Samstag, 21. November 2015

Les démons (The Demons)

(Originally appeared in The Film Stage on Nov. 6 , 2015)

Part coming-of-age story, part familial drama, part psychological thriller and even carrying with it a whiff or two of supernatural horror, Canadian director Philippe Lesage’s first narrative feature The Demons is a composite of intriguing leads, except none of them really goes anywhere. The result is something almost psychedelically meandering – or simply arbitrary and incoherent.

The story is built around Félix (Édouard Tremblay-Grenier), a watchful, contemplative grade-schooler who seems uncommonly serious for his age. He has a painful crush on his teacher, he suspects his father is having an affair, he fears he might have gotten AIDS for being an unknowing homosexual. In addition to all that, he learns there’s a kidnapper/killer on the loose who targets little boys just like him in suburban Montreal. With a worried look etched on his face, our protagonist leads us through the anxiety-filled everyday of a young person just starting to stumble on life’s many complexities.

While this premise is promising enough, the structure of the actual script is seriously off, pieced together from isolated anecdotes without a firm grasp on arc, momentum or thematic focus, so that the whole thing comes across pretty loose and strangely shapeless. Like the limited attention span of a pre-teen, the story can’t follow through on any of the subplots it started. As a result, scenes of Félix’s quotidian pile up but fail to charm or inform in the aggregate. A couple of overtly emotional twists later in the film thus land with hardly any impact.

Around its halfway mark, the inarticulate but generally sweet-natured drama turns unexpectedly sinister as the child abduction plotline takes over. Further stressing a lack of continuity, the narrative leaves Félix’s POV altogether and switches to the school lifeguard with an unspeakable secret. Despite the perspective and tonal disconnect, this part of the movie proves the most effective, thanks to the simple fact that it settles for a more consistent, undistracted portrait. Dedicating a significant chunk of screen time to the act of crime as it slowly progresses from intent to execution, from a relatively harmless joyride to the dreadful final trip into the woods, Lesage does a surprisingly good job creeping under your skin with this patient observation of a disturbed mind at work. And even though the violent outcome of this ugly episode is somewhat predictable, the shock of seeing human beings’ raw, animalistic urge of lust, shame and regret play out this plainly still leaves a ringing echo behind. So it’s with some reluctance that we once again return to the whims of Félix, until the film wraps on an appropriately confounding note.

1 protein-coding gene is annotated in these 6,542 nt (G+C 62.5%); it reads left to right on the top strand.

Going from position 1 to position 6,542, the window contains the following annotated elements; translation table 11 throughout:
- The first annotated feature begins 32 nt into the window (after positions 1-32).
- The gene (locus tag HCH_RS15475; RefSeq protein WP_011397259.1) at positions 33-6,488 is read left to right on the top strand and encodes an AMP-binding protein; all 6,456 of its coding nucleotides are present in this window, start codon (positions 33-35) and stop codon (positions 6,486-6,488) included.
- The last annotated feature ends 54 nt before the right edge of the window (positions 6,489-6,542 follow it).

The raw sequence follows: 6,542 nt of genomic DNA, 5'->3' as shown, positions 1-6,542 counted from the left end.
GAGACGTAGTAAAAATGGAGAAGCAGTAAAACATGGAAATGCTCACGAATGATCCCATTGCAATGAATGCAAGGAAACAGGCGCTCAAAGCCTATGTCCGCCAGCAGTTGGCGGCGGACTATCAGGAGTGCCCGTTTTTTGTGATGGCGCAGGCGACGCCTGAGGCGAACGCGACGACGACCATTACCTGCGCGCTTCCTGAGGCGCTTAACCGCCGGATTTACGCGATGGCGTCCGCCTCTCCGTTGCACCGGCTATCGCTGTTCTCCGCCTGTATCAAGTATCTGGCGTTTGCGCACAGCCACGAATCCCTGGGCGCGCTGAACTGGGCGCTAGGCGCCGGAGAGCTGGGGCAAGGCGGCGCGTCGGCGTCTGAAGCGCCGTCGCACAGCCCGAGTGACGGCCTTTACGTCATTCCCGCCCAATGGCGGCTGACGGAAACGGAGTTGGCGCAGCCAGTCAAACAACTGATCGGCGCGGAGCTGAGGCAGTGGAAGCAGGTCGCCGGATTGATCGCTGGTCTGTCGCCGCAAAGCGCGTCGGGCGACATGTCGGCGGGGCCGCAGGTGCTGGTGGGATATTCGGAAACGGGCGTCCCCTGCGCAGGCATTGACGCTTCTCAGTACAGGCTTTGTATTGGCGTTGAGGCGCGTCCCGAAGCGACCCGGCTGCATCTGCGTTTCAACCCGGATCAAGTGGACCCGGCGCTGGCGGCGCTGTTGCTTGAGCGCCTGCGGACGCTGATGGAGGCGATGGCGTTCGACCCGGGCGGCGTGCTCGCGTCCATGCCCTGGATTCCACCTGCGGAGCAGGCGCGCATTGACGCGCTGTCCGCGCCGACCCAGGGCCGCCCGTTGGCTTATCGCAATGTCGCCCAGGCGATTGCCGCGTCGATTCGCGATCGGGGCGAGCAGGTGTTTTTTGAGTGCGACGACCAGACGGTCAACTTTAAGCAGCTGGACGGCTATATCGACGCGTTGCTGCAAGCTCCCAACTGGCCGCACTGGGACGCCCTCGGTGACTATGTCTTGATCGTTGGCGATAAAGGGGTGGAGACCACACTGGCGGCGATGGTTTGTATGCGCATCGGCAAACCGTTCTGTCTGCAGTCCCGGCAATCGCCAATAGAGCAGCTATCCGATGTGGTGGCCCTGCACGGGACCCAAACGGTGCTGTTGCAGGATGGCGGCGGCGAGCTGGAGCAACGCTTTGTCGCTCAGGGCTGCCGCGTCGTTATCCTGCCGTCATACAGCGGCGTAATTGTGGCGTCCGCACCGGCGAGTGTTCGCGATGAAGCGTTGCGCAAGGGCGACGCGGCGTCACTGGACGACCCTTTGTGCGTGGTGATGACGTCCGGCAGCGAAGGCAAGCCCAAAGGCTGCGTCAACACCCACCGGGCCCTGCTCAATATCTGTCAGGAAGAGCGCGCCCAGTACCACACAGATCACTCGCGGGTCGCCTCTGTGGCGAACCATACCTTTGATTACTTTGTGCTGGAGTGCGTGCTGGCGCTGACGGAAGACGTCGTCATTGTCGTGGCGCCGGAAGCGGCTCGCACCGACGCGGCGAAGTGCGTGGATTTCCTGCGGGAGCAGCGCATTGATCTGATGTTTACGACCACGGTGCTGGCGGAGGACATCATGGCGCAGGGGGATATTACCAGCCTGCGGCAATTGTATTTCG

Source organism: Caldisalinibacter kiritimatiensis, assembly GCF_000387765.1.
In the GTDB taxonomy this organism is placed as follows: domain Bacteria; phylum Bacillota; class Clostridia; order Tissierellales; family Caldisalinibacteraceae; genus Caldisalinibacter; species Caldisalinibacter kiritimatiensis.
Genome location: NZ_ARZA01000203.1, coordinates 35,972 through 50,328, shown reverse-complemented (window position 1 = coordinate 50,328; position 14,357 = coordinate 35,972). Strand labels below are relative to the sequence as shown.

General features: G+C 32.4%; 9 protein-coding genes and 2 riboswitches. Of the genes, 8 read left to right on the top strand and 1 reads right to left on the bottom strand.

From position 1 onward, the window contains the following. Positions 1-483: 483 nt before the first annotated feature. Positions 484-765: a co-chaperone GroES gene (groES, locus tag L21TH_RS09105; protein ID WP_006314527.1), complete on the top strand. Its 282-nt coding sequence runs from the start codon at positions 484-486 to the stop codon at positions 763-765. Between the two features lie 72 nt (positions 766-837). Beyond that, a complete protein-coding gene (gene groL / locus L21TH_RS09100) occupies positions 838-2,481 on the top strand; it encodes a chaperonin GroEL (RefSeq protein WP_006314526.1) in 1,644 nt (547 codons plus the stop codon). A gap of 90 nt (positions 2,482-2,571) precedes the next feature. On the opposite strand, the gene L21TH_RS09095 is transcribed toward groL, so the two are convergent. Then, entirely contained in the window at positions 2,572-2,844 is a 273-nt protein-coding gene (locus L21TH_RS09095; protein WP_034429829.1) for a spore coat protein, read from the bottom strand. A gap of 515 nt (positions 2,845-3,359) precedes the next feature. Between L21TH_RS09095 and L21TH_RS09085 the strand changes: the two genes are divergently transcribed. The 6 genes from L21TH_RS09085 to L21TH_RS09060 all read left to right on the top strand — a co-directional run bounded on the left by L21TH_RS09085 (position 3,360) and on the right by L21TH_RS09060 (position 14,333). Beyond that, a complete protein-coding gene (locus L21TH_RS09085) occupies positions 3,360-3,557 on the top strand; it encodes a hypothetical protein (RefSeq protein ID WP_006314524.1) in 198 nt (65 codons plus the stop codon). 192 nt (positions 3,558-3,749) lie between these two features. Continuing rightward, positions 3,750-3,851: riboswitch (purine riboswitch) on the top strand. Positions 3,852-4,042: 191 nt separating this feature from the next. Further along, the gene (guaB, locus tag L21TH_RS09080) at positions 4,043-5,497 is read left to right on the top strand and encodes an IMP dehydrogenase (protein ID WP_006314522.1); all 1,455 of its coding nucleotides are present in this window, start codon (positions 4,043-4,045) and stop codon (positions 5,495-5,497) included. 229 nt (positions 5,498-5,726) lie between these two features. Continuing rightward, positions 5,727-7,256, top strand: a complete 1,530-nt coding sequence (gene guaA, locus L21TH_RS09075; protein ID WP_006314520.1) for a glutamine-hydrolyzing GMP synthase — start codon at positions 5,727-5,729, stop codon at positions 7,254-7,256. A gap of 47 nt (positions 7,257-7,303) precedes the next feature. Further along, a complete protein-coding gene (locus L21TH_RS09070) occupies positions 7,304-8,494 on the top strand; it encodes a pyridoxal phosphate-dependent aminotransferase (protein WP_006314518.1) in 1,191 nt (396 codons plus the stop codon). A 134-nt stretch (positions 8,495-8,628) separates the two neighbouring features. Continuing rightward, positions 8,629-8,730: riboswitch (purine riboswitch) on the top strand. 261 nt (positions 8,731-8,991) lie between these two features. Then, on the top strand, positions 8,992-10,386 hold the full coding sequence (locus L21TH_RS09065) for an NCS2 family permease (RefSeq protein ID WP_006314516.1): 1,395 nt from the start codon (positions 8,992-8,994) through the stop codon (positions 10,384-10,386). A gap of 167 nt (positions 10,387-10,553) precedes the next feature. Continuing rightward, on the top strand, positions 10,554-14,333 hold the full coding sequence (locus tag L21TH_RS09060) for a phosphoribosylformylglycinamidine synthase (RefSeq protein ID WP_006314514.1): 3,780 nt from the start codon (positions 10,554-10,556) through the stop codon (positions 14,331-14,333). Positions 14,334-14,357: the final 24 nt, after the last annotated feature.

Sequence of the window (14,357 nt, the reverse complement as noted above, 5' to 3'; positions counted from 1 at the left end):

Overall, the film is never a chore to look at. Cinematography by Nicolas Canniccioni not only pleases the eye but conjures up a quiet sense of malevolence through its unnatural composure. Whether tracking the breezy drive of a killer looking for his next victim or gliding languidly across a swimming pool bustling with activity as if withholding something terribly obvious, the camera often releases a magnetic pull that tickles and alarms. What also delights is that, rather refreshingly, the child is not portrayed as the embodiment of innocence here. How their curiosity and lack of moral inhibition can lead to mindless cruelty gets the honest treatment for once. Félix forces his will on his even tinier schoolmates doing things that would have seemed mean, borderline criminal, if taken out of the juvenile context.

It’s a shame, then, that the evocative, partially compelling picture can’t seem to sort out what it really wants to say. Throughout the many incidents that suggest plenty but express little, we get a taste of the angst and confusion of someone first finding his own identity, but in terms of what’s so demonic about growing up, we are ultimately none the wiser.

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